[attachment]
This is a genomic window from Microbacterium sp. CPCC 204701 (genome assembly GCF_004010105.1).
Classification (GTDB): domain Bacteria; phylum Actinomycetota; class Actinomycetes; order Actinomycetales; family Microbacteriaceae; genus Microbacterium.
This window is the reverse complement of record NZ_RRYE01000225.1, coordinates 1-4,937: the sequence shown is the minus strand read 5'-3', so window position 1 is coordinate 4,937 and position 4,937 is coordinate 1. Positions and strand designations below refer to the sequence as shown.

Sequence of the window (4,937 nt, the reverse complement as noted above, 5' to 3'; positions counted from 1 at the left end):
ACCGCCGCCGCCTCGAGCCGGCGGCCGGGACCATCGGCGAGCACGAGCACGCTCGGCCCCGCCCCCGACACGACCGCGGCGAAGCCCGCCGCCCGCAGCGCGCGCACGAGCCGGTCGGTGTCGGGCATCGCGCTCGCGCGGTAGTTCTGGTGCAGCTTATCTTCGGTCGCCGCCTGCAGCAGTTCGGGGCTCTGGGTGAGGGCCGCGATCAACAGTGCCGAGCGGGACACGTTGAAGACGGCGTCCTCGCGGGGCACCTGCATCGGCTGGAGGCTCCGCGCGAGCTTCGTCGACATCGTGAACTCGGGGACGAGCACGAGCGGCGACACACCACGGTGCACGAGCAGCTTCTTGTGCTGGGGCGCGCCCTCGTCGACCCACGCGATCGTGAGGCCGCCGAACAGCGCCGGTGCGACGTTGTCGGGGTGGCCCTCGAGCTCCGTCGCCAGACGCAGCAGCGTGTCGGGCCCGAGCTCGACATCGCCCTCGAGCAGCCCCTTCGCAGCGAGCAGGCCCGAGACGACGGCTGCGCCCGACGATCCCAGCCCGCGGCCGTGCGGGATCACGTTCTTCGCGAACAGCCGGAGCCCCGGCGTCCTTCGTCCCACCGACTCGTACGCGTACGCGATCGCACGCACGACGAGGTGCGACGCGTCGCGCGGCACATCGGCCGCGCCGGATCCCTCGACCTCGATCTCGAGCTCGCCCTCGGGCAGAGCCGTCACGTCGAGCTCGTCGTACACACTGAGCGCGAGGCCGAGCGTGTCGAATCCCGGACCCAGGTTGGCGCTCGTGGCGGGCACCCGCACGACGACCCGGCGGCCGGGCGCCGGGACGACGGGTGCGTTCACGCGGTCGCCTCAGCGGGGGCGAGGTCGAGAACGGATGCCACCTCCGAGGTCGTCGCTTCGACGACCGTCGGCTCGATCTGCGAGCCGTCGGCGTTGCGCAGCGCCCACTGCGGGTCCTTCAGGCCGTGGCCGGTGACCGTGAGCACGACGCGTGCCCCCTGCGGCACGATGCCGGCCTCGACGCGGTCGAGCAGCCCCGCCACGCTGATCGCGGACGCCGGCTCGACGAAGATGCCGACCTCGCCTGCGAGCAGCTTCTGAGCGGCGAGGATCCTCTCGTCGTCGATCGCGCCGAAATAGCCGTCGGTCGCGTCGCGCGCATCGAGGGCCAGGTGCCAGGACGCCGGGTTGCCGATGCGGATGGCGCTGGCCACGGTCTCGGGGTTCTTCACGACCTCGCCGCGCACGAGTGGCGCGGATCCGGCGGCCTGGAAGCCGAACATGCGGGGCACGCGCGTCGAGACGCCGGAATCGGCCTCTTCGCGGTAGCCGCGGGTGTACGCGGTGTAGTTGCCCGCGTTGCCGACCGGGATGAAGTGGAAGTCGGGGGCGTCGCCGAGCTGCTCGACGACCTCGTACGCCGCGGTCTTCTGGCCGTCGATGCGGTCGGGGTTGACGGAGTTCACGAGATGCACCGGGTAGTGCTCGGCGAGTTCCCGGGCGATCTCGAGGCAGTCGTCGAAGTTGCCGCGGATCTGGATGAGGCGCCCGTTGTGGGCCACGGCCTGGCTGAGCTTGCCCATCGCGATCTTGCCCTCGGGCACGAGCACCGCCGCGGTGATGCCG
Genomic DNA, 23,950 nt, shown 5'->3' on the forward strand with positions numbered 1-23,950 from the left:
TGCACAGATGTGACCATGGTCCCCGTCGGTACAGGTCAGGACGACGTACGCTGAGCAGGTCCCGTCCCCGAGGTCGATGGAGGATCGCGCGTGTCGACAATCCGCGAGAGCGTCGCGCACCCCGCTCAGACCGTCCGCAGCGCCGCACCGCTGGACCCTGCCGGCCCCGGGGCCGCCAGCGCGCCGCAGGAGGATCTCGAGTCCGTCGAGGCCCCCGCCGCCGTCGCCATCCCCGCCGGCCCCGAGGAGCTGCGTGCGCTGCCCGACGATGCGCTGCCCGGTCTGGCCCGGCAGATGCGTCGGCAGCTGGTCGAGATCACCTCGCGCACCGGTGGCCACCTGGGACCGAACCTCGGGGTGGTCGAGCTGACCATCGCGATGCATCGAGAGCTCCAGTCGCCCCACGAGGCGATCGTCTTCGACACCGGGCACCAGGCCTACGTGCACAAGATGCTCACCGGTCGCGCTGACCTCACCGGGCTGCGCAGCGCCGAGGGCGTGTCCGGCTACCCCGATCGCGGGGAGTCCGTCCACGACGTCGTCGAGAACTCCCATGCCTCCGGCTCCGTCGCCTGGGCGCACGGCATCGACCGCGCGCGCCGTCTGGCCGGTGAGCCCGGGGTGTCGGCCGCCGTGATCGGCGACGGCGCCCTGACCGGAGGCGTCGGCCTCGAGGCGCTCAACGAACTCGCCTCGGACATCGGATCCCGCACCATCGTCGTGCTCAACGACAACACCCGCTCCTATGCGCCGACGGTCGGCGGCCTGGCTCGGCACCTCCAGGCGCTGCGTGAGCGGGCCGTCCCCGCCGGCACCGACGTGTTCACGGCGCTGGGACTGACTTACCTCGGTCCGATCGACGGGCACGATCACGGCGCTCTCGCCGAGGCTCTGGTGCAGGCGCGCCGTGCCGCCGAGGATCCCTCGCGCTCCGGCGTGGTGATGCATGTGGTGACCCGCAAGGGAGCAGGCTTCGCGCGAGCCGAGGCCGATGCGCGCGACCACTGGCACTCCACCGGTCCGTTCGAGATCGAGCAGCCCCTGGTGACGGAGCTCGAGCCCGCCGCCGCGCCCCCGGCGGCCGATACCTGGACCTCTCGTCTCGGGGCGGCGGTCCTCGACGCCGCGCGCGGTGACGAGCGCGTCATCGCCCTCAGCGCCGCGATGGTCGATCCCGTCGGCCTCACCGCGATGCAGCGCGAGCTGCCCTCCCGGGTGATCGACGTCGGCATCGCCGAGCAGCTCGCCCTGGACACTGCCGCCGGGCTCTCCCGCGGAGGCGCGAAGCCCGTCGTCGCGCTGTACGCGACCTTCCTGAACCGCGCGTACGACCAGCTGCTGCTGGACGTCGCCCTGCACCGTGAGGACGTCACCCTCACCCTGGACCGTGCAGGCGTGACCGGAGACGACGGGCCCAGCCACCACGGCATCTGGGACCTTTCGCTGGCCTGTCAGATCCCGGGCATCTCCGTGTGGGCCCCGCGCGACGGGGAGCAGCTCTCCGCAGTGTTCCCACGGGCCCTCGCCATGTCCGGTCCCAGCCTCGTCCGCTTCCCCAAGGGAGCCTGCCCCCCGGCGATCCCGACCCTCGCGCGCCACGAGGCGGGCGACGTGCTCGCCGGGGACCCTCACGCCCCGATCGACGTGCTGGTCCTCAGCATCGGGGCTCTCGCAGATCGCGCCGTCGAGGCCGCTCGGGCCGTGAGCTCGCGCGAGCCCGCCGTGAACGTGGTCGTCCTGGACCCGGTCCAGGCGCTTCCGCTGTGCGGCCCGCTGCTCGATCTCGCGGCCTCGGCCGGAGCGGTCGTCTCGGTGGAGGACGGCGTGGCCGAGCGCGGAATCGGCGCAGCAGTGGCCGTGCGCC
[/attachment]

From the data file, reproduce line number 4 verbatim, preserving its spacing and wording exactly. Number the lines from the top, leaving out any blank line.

Sequence of the window (4,937 nt, the reverse complement as noted above, 5' to 3'; positions counted from 1 at the left end):